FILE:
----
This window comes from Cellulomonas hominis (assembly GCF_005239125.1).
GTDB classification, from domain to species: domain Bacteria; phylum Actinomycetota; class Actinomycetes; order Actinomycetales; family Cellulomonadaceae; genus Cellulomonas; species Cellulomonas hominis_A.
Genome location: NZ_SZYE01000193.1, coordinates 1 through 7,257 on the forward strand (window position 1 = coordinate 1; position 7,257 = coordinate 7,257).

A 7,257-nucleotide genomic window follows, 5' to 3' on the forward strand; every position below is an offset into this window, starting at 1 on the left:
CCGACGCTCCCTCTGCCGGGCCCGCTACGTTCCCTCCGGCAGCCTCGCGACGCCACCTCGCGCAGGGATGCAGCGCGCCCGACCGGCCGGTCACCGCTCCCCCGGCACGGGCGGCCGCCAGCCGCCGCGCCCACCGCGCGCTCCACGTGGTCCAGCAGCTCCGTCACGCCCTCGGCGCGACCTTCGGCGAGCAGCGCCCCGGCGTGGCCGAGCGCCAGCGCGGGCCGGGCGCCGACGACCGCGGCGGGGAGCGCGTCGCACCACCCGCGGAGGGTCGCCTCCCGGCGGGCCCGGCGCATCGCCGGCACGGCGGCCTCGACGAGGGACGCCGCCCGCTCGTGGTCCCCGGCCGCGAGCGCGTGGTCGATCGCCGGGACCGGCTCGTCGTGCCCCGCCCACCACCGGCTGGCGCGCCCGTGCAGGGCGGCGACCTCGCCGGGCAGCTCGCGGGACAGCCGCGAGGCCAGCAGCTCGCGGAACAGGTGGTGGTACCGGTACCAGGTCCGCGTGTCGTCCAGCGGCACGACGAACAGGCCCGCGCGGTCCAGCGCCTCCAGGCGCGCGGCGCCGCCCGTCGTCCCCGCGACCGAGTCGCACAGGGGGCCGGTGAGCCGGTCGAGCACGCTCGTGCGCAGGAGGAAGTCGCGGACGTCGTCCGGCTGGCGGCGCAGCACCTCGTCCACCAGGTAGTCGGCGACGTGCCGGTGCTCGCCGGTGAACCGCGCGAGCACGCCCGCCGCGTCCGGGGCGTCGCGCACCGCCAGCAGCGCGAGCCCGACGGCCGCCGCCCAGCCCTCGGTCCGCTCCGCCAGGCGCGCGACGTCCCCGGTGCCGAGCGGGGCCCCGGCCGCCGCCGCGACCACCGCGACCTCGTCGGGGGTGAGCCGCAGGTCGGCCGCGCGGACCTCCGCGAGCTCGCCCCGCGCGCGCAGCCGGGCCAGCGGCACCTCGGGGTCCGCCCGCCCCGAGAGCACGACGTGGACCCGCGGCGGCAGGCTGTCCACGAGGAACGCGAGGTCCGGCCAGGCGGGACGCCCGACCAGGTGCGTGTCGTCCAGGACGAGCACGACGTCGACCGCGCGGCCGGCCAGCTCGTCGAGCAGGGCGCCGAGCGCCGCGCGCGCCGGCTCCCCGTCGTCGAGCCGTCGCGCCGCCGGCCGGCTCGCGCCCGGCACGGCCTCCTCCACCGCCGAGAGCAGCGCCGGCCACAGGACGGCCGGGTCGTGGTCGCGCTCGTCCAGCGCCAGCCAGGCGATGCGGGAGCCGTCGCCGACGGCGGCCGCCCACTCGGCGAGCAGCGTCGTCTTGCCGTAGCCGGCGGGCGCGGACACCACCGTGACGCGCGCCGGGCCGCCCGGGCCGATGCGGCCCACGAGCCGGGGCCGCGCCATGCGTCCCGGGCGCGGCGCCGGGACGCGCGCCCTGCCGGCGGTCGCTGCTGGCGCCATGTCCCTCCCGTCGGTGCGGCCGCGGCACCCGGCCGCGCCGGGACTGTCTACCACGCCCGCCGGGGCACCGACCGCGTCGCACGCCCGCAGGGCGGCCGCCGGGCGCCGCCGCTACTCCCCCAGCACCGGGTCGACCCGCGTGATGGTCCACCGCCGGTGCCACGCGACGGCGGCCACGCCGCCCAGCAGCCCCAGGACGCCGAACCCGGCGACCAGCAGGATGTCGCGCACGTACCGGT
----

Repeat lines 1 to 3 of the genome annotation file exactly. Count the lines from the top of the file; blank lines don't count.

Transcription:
This window comes from Cellulomonas hominis (assembly GCF_005239125.1).
GTDB classification, from domain to species: domain Bacteria; phylum Actinomycetota; class Actinomycetes; order Actinomycetales; family Cellulomonadaceae; genus Cellulomonas; species Cellulomonas hominis_A.
Genome location: NZ_SZYE01000193.1, coordinates 1 through 7,257 on the forward strand (window position 1 = coordinate 1; position 7,257 = coordinate 7,257).